In closing, it irritates the hell out of me that, unless we are speaking of a scholar, one with an interest in specified History, or someone lucky enough to have seen the obscure Mountains movie, if anyone today has heard the name Richard Burton, it is of the actor they think. The guy, one of the score, who married Elizabeth Taylor. Whenever I mention Burton in conversation, with one or two exceptions when I’m speaking with one of my friends who shares my passion for History, I have to specify: “The explorer, not the actor.” That bugs the pee out of me. Don’t get me wrong, now. Burton the latter was indeed a fine actor. Top notch. But he isn’t worthy to polish the boots of the Captain.  

Everything I do, then, is in some scaled down way an attempt to emulate Captain Sir Richard. I write fiction instead of academic works, fantasy instead of autobiography, prose instead of poetry; I can’t speak even a second language (although I do know a few words in Latin and Elvish). But every time I put pen to paper or fingers to keyboard, I think of his enormous output of letters. When I stuff my brain with every fact I can get hold of, it is because of his example. As for those grand adventures he lived through, I try to make the most of my little ones, in that same spirit of courageous audacity he displayed. And some day, some day, I will have my big one.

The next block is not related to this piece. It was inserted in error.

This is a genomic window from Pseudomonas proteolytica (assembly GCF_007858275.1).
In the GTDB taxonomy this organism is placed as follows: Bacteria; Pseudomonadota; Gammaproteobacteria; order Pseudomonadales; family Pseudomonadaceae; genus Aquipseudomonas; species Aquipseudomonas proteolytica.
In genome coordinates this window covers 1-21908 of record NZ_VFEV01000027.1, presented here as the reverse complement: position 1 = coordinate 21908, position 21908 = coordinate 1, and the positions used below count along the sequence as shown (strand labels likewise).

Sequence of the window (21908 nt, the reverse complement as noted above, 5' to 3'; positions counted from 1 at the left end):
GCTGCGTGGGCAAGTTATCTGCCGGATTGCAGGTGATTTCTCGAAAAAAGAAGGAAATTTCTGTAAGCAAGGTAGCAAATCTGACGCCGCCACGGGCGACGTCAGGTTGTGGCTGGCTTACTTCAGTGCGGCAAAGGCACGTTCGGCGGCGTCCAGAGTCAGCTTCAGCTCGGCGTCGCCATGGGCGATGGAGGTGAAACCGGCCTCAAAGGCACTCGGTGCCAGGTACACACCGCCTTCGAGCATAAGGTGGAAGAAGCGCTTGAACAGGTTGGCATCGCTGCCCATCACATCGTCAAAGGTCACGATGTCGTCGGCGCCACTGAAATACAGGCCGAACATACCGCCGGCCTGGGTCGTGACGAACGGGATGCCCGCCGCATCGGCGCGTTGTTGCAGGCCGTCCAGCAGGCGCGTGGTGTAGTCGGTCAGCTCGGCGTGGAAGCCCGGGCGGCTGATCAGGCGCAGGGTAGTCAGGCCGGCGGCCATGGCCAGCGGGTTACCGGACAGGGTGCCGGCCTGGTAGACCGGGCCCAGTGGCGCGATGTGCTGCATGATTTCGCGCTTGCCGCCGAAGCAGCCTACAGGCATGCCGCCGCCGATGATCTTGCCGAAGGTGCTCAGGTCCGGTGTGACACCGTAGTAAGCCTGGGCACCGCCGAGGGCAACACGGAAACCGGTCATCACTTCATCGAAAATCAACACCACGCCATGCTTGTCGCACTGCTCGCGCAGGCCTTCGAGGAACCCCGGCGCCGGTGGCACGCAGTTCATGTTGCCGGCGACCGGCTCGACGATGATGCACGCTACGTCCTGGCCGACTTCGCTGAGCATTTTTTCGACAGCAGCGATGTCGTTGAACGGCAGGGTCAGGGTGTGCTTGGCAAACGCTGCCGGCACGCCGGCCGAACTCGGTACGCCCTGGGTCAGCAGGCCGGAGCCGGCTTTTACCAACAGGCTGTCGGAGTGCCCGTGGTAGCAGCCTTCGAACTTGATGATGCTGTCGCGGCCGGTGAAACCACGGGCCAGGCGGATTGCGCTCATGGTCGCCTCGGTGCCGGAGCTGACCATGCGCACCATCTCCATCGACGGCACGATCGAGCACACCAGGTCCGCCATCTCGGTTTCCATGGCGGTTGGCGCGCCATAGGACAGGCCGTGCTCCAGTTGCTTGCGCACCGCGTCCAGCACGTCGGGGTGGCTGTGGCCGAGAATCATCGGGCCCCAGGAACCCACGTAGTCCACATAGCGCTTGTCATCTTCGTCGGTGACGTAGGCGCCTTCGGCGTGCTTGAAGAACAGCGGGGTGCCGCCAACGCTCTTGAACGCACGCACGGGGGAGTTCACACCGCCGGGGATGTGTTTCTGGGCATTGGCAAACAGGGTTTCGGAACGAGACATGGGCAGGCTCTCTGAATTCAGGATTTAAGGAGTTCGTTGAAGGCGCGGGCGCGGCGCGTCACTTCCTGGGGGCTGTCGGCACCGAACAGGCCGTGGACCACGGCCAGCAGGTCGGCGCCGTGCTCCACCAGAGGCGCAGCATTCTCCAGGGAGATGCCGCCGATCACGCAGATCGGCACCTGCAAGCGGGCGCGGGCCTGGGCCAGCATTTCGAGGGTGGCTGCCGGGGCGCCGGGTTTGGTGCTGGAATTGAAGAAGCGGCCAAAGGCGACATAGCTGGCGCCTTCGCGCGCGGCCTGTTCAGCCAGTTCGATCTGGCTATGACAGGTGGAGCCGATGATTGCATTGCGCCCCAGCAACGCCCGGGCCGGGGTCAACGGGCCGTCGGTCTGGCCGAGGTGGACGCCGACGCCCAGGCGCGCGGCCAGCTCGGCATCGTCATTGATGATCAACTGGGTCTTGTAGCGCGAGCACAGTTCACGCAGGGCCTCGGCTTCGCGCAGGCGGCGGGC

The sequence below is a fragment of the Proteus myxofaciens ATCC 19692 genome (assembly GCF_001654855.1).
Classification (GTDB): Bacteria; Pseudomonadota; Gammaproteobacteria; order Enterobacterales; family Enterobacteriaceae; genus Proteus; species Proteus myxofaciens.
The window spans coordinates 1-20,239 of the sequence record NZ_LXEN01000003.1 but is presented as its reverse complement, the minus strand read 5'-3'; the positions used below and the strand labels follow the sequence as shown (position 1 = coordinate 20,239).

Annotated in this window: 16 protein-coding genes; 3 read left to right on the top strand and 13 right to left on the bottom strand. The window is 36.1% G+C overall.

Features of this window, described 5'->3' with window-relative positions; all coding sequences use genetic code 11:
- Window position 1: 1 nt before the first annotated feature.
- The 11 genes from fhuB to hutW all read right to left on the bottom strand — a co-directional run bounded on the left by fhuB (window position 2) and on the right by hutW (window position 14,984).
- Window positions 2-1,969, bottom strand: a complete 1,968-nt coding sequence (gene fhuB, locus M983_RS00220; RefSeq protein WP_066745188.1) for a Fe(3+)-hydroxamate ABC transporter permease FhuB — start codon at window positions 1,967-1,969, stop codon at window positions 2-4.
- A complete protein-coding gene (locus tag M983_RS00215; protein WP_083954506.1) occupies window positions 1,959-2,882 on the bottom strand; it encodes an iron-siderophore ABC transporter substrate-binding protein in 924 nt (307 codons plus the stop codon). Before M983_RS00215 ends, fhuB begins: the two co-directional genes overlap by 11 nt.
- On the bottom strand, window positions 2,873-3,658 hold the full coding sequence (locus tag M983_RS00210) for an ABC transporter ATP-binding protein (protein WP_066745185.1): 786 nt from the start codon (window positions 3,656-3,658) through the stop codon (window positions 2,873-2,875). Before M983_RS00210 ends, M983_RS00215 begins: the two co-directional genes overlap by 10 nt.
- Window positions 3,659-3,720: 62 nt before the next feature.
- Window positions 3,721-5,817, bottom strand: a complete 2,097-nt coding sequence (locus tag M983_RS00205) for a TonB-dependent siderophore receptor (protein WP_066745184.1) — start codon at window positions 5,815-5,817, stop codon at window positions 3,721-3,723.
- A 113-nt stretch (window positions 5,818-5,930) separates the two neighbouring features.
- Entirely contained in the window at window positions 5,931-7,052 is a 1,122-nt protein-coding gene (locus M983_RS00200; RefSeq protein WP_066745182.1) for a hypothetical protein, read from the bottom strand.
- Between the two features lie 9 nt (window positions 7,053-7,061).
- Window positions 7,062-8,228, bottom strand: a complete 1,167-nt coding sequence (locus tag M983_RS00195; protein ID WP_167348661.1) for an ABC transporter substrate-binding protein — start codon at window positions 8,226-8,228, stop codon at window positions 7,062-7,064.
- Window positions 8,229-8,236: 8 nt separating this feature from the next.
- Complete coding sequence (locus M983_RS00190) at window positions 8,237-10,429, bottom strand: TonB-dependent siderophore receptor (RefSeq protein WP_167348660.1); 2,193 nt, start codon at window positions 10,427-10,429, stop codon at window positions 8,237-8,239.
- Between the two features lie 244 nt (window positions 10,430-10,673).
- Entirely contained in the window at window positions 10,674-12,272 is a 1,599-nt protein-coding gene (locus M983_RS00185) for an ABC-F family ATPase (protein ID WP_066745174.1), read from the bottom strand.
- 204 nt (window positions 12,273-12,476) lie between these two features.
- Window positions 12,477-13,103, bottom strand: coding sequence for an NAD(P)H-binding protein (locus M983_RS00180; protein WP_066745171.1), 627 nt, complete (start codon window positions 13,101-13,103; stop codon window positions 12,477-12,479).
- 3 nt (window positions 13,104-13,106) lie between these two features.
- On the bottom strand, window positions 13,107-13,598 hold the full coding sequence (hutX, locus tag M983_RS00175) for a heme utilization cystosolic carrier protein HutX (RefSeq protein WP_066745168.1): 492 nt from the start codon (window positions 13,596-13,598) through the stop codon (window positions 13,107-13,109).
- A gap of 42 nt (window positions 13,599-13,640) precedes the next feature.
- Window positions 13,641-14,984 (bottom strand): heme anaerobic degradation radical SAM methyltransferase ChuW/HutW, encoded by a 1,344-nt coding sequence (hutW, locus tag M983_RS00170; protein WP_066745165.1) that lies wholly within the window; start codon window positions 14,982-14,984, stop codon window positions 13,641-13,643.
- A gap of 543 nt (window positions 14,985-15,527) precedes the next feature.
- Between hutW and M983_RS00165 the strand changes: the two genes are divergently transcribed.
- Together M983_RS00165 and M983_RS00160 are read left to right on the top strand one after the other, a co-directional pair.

To conclude, Sir Richard is THE MAN. I’ve only scratched the surface with the feats I’ve recounted here, the things he did. I encourage each of you to read more. There are several excellent biographies out there. (The best is by Edward Rice, in my opinion.) And check out Mountains of the Moon. Patrick Bergin (so slimy and evil as Julia Roberts’ abusive husband in Sleeping with the Enemy) is excellent in his portrayal of Burton, and the movie is gorgeously filmed. It just might make you a mark for Sir Richard the way it did me. I hope so. He deserves the recognition.

Guess I’ve done my part, then. I’ll sign off now and get back to work. After all, if I want to be like Sir Richard, I have a lot of catching up to do. A whole lot.

Drive on, devil. Drive on.

Tuesday, July 8, 2014

The Archetypes